BBC Monitoring Service, UK, in English, Friday, Jan 20, 2006

There is a strange war, which has been going on for a year, but has not been
noticed by society. Lithuanian people do not care about it. In other words,
it does not matter who wins – heating prices will not go down. They can only
go up.

The Labour Party (DP) has already forgotten its promise to lower the cost of
heating by 20 per cent. Now it is only concerned about the excessive fees of
Gazprom’s intermediaries in Lithuania. That is why the Natural Gas Bill,
which allegedly is meant for regulating gas prices, is being pushed.

The silent, unannounced war over the Natural Gas Act amendments began
between [Prime Minister] Brazauskas and [Labour Party Leader] Uspaskich

last spring and produced the first crack in the concrete block of the ruling
coalition. During the summer, Uspaskich was attacked by problems that
ended in his resignation from government posts.

It looks as if the Labour Party’s leader bought the story that Gazprom’s
representatives in Lithuania are behind these scandals, and the initiators
of the amendments started targeting their profits.

Now, after resting and regrouping, Uspaskich started to tackle this law,
which became the war hatchet. Does society profit from this fighting? Maybe
it is merely a fight between two predatory interest groups, who are fighting
like hungry rats?

It is similar to the situation in Ukraine, where the “gas princess,” Yulia
Timoshenko, succeeded in creating a constitutional crisis. The former prime
minister of Ukraine, who has been chased away from the gas pipe, is now
playing a destructive role in Kiev, just as Kazimiera Prunskiene [Lithuanian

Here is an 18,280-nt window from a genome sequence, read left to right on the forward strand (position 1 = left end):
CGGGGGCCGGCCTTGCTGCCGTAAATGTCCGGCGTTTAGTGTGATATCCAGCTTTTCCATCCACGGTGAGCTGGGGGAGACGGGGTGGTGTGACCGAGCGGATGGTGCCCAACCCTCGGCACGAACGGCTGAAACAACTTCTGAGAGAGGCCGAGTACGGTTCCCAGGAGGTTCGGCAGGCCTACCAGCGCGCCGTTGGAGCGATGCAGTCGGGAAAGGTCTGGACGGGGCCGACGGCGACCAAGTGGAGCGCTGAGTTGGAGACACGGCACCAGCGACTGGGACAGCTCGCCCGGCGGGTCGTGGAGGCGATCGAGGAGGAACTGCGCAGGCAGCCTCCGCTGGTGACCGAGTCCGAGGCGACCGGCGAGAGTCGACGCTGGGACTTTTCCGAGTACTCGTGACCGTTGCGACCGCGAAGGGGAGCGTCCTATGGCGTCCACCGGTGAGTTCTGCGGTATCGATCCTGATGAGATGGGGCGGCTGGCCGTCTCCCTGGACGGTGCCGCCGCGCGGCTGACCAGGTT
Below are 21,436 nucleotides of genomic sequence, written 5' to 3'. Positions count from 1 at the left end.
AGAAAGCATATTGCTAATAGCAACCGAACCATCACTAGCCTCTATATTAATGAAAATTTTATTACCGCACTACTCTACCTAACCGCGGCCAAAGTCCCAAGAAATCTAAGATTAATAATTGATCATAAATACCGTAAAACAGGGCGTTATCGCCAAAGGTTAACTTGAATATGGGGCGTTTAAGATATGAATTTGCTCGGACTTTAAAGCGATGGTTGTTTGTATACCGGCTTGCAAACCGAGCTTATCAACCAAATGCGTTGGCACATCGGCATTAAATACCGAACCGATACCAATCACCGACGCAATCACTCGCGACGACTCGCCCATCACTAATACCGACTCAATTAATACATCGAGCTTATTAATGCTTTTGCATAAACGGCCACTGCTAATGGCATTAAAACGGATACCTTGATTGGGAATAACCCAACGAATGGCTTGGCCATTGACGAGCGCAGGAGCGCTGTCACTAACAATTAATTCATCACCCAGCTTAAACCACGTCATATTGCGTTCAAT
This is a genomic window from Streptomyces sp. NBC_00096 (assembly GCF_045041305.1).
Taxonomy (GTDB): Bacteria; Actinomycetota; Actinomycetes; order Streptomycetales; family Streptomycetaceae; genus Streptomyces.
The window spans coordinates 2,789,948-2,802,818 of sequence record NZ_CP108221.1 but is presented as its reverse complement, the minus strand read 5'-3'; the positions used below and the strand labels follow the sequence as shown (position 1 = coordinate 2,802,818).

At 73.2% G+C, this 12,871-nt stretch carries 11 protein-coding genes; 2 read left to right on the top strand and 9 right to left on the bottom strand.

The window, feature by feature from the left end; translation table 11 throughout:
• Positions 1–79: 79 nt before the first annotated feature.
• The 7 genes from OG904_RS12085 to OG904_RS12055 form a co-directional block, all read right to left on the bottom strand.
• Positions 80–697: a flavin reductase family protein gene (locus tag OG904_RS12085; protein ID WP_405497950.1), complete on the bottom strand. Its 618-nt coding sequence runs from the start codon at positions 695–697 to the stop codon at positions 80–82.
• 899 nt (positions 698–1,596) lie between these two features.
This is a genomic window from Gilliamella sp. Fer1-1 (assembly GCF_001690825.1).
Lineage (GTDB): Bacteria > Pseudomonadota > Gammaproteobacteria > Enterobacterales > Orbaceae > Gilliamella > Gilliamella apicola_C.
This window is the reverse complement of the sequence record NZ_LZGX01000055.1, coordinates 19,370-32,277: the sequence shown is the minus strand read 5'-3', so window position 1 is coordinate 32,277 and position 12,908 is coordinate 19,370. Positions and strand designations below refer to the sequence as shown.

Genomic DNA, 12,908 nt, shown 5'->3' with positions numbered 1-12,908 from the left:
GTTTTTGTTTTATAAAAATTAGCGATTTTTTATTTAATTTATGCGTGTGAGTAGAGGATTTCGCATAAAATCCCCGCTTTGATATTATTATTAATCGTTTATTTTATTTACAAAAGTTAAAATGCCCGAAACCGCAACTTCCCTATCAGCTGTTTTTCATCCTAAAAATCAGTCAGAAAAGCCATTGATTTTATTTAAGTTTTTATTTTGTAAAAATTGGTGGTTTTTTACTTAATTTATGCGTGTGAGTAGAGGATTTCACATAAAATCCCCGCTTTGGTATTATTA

agriculture minister] did in 1990-1991 in Vilnius – the same mysterious
visits to Moscow, sneaky stabs in the back of the country’s leader.

Of course, no one could say that the natural gas supply agreement between
Russia and Ukraine is transparent or at least easy to understand. Where did
the intermediary, RosUkrEnergo, which is controlled by Russia’s
Gazprombank together with an Austrian bank, come from? Why could not
Gazprom sell the cheaper Central Asian natural gas to Ukraine directly,
without any intermediaries?

We could answer this question if we knew why Gazprom needs the
intermediary – Dujotekana – in Lithuania. Because the Kremlin has always
been a fan of the unitarian state, it uses the same methods everywhere.

The same corrupt system of kickbacks exists in Lithuania. In Ukraine. In
Central Asia. Now it seems, in Western Europe, too. It is no accident that
Putin’s daughters Katiusha and Masha vacation with the kids of Italian Prime
Minister Sylvio Berlusconi, and the Kremlin host’s personal property has
been equated to the property of the British Queen.

Is it not the same threat that the great Ronald Reagan, the US president who
died in 2004, discerned 20 years ago? The then Big Seven (G-7) met in 1985
and debated how to diversify the energy sector by replacing oil with natural
gas, thus reducing dependence on OPEC’s dictatorship.

Reagan, however, categorically rejected this plan of the Europeans, because
the purchasing of the Soviet Union’s natural gas would have to be increased.

He rejected it not only because gas would have improved the deteriorating
financial situation of the “evil empire.” Already back then, in 1985, Reagan
warned about Moscow’s plans to make Europe dependent on cheap gas.

For that reason, Reagan used an embargo of the American natural gas drilling
technologies against the Soviet Union. He also forbade the European partners
to sell gas-drilling machinery if it contained American-made components.
Back then, in 1985, the United States, for the very first time, seriously
disagreed with its allies in Europe.

It is worth remembering that the same year KGB Major Vladimir Putin was sent
from Leningrad to Dresden and welder Viktor Uspaskich was transferred from
Belarus to Lithuania to construct a pipeline in the Panevezys Region. Later
he was transferred to Finland to make that country addicted to Russian gas,

After the Russo-Ukrainian gas war, the Europeans realized that cheap Russian
gas is Trojan gas. Did they wake up too late? If Europe had heeded Reagan’s